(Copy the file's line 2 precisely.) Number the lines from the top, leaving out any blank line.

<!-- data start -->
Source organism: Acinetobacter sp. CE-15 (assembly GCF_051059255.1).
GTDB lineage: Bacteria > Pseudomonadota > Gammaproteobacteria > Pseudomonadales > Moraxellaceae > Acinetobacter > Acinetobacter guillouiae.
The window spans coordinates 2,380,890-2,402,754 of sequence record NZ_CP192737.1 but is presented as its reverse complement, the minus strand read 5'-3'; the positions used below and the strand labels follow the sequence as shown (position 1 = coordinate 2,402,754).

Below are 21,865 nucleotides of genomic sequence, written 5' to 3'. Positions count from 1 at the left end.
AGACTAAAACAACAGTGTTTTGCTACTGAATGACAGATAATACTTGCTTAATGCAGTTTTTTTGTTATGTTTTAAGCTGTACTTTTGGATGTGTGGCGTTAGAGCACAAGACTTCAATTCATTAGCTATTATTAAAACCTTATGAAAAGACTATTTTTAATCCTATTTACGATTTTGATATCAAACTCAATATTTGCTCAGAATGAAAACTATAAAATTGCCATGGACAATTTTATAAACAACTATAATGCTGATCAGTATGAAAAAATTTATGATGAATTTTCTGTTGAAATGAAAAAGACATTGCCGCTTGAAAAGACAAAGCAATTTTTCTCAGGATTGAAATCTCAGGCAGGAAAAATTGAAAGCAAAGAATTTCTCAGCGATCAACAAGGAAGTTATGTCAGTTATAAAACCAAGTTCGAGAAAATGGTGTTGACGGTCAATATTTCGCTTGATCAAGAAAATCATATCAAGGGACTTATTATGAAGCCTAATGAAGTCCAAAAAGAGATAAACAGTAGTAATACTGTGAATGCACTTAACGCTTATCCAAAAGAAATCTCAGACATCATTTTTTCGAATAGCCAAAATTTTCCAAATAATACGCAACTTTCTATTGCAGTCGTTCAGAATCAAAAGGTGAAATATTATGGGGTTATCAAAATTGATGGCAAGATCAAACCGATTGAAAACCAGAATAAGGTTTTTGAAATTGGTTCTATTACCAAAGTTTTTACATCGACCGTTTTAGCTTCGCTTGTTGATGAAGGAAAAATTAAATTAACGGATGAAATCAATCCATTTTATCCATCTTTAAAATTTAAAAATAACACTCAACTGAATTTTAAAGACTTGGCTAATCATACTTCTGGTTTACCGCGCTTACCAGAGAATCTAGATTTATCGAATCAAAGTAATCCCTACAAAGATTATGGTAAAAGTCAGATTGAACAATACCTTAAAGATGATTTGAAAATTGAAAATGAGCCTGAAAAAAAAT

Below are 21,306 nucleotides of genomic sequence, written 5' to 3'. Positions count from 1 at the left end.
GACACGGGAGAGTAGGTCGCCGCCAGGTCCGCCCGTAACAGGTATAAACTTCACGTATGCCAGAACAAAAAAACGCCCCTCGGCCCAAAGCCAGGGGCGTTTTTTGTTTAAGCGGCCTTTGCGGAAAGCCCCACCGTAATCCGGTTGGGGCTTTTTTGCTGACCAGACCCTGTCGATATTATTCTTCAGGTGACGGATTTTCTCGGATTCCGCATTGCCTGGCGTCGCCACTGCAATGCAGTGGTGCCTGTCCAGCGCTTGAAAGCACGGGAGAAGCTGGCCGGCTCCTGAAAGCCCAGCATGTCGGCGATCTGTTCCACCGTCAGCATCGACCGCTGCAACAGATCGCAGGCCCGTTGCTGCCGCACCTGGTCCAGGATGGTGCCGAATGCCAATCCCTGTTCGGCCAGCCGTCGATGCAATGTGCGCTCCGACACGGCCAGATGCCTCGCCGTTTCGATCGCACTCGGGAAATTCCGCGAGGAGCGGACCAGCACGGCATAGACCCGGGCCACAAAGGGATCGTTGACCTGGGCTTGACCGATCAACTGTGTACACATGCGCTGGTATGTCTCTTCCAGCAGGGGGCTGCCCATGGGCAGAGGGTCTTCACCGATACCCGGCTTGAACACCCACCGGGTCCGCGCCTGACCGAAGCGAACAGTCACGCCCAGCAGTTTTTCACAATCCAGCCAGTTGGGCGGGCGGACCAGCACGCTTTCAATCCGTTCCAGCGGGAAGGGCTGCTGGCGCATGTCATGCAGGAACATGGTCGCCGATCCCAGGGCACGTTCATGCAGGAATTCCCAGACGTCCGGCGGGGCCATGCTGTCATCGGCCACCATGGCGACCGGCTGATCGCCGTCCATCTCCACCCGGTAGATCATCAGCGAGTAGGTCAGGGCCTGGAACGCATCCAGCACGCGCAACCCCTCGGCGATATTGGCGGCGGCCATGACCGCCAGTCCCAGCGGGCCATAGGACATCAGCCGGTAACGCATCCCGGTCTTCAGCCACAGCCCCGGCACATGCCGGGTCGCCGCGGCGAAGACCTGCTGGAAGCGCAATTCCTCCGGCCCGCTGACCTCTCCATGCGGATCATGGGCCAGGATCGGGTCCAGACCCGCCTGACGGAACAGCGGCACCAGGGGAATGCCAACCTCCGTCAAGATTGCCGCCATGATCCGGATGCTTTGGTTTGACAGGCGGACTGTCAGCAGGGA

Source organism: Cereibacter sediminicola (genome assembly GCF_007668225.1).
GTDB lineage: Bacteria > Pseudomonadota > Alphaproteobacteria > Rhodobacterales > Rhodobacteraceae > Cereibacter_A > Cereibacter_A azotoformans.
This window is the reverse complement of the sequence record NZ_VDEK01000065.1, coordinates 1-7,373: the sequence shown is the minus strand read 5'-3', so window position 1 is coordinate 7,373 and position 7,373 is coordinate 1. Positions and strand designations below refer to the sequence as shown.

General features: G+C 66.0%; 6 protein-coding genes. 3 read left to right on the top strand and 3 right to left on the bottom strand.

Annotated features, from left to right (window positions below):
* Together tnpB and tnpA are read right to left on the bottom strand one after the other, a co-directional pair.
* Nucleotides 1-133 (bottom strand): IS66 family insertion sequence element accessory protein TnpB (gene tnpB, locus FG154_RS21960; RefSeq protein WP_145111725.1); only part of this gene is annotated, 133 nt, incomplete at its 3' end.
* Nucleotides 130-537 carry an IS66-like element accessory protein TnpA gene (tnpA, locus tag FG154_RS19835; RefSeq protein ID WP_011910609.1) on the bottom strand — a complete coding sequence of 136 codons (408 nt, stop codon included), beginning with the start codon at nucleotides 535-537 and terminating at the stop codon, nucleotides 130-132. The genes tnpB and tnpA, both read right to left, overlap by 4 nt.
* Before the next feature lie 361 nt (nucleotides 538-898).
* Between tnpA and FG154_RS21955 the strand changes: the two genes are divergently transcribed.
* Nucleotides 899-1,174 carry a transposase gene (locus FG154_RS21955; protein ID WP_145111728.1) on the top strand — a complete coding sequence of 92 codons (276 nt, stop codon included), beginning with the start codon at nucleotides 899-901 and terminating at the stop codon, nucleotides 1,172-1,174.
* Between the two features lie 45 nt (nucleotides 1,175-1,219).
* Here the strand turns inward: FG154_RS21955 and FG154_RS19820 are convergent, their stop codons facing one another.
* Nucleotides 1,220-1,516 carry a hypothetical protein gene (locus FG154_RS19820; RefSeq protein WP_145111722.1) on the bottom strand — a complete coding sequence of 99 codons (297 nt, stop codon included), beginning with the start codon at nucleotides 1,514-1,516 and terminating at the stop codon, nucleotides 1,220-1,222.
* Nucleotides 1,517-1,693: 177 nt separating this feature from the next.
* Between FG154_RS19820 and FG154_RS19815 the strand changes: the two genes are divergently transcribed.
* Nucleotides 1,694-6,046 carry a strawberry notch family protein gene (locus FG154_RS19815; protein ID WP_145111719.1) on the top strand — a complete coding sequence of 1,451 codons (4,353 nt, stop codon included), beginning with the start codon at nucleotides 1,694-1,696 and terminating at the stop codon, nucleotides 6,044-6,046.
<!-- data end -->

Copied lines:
GTDB lineage: Bacteria > Pseudomonadota > Gammaproteobacteria > Pseudomonadales > Moraxellaceae > Acinetobacter > Acinetobacter guillouiae.